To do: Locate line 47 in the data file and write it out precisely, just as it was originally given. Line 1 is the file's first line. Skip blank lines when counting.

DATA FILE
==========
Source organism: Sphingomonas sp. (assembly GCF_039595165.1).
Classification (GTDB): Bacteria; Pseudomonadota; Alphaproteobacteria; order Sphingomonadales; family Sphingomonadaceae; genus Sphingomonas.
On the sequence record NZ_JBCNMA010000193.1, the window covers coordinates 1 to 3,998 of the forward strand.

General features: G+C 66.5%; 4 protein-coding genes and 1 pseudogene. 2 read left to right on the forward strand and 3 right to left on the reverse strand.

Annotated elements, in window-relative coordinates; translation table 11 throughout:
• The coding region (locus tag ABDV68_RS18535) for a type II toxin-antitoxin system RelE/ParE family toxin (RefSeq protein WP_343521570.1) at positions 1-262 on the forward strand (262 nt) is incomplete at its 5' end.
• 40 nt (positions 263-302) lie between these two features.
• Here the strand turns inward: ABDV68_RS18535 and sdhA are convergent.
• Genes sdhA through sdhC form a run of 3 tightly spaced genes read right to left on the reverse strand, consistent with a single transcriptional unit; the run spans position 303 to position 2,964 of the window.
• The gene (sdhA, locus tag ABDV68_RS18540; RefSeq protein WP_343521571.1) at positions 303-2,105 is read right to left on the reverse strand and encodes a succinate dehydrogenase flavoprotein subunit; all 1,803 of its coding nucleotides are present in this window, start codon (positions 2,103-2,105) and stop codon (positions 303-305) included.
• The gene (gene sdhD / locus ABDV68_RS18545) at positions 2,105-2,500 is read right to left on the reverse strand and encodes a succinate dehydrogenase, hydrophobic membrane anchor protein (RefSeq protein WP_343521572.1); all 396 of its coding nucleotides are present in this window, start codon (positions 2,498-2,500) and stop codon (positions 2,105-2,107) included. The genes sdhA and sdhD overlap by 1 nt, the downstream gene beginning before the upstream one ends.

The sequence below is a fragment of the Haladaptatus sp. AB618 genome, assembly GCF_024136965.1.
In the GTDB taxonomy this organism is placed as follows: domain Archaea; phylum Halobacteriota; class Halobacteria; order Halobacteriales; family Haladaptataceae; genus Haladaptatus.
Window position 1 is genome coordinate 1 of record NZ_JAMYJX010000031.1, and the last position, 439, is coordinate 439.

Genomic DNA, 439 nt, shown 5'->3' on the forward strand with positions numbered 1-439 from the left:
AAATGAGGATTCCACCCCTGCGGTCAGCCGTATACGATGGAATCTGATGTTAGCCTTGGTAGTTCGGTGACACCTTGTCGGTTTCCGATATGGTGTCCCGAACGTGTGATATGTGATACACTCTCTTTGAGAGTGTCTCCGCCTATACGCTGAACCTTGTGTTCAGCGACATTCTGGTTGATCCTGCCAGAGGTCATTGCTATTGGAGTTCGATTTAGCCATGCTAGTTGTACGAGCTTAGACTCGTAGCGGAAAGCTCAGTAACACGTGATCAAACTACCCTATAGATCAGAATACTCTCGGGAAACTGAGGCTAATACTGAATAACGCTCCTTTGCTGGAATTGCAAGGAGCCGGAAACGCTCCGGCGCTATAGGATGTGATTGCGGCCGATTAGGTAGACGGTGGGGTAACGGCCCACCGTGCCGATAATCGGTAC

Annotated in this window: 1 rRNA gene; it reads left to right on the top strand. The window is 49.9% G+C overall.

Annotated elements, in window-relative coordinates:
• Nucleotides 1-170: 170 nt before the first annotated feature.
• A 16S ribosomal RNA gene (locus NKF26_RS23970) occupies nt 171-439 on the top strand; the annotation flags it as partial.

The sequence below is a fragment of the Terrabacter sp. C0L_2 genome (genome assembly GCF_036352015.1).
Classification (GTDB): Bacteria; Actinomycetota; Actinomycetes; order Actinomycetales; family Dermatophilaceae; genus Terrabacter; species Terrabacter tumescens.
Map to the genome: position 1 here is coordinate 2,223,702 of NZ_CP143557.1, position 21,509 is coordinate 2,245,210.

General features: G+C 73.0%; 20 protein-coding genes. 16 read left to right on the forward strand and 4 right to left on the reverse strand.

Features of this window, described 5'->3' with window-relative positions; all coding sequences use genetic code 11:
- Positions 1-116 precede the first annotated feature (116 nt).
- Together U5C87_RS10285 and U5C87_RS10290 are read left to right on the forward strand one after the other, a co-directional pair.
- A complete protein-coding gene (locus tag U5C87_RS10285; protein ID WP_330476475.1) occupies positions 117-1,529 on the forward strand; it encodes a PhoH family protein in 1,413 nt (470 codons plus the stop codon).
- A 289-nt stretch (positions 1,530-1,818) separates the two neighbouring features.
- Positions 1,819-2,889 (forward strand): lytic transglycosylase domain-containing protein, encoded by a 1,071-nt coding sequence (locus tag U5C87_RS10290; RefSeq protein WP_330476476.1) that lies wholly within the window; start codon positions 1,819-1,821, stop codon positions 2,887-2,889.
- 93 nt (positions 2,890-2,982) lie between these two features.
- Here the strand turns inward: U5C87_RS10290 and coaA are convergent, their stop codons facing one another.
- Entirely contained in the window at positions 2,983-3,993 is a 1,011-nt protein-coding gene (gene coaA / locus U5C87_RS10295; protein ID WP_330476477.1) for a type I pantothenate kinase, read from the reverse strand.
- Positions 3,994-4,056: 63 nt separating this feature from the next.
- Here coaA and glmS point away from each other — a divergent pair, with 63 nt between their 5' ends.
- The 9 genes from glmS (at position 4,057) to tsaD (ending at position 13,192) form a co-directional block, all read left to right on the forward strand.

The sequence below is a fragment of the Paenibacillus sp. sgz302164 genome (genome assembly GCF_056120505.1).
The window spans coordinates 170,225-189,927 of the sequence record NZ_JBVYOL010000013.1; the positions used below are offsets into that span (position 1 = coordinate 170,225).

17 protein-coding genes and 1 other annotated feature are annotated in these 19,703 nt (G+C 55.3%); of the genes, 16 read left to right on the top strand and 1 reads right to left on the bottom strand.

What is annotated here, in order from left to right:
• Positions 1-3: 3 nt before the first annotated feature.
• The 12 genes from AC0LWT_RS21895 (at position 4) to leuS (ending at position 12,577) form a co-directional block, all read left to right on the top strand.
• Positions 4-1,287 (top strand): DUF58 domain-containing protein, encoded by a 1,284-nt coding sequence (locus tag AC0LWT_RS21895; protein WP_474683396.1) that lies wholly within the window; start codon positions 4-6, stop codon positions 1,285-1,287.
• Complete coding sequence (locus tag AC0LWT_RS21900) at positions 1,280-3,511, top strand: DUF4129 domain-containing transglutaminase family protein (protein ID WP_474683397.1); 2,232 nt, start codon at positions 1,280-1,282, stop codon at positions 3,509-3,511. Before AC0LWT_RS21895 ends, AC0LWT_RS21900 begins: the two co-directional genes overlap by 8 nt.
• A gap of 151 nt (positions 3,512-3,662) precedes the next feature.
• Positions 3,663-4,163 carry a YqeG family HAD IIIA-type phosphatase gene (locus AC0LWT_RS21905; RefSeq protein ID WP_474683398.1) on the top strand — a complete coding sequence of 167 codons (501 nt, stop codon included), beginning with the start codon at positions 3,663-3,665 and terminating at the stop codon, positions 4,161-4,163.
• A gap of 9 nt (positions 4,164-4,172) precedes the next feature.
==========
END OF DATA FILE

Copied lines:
• A gap of 9 nt (positions 4,164-4,172) precedes the next feature.